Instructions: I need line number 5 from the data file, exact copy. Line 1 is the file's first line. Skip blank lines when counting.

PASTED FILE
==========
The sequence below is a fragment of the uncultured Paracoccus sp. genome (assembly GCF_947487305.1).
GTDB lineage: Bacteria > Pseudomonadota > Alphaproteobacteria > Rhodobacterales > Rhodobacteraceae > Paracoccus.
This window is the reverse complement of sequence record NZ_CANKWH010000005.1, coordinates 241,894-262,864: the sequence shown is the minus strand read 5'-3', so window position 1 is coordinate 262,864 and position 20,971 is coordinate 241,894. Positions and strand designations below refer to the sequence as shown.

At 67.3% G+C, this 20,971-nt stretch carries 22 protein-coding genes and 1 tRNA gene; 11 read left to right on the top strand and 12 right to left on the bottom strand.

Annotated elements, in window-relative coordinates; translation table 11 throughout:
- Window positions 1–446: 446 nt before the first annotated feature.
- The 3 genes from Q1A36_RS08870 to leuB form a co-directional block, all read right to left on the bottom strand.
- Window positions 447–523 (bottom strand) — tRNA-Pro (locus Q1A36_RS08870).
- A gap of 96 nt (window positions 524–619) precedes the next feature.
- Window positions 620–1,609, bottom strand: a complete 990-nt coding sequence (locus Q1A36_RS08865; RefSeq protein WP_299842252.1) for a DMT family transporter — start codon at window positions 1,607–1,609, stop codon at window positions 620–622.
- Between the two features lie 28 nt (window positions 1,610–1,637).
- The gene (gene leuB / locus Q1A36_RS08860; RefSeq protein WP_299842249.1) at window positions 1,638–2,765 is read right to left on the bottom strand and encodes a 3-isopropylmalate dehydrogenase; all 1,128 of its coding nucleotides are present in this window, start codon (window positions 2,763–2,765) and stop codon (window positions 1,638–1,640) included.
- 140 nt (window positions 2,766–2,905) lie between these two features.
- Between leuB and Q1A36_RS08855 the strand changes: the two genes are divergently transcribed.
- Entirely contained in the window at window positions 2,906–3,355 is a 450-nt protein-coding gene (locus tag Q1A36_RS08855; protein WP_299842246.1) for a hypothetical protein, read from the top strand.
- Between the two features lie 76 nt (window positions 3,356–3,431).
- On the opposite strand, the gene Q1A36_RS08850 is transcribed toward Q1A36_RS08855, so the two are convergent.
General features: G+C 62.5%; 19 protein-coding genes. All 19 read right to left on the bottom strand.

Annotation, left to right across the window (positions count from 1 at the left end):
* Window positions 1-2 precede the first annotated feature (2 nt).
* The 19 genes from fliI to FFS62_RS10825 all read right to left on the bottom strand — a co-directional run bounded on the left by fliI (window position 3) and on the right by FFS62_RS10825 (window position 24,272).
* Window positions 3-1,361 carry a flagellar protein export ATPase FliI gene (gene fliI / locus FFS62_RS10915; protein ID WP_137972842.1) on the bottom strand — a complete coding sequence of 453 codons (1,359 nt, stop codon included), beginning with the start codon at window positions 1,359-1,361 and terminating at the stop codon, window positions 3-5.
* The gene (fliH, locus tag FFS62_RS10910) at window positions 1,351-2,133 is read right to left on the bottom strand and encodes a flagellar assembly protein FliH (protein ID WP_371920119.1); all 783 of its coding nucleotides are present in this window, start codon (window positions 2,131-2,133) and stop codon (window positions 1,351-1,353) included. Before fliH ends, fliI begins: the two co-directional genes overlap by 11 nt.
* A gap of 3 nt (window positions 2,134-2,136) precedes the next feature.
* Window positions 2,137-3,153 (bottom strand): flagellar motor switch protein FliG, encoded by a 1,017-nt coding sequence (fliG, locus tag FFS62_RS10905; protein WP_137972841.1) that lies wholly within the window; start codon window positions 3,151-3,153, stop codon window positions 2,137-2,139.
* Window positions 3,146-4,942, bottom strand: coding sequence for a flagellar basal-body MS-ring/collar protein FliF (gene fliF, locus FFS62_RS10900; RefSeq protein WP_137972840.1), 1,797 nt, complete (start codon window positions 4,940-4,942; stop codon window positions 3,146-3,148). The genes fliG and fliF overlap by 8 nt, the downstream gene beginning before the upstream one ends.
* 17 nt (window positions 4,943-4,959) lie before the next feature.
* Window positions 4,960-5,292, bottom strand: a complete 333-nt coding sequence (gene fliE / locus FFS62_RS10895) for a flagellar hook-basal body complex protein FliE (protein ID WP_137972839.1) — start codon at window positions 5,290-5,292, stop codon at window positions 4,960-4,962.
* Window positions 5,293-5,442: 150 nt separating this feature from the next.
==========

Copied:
Annotated elements, in window-relative coordinates; translation table 11 throughout: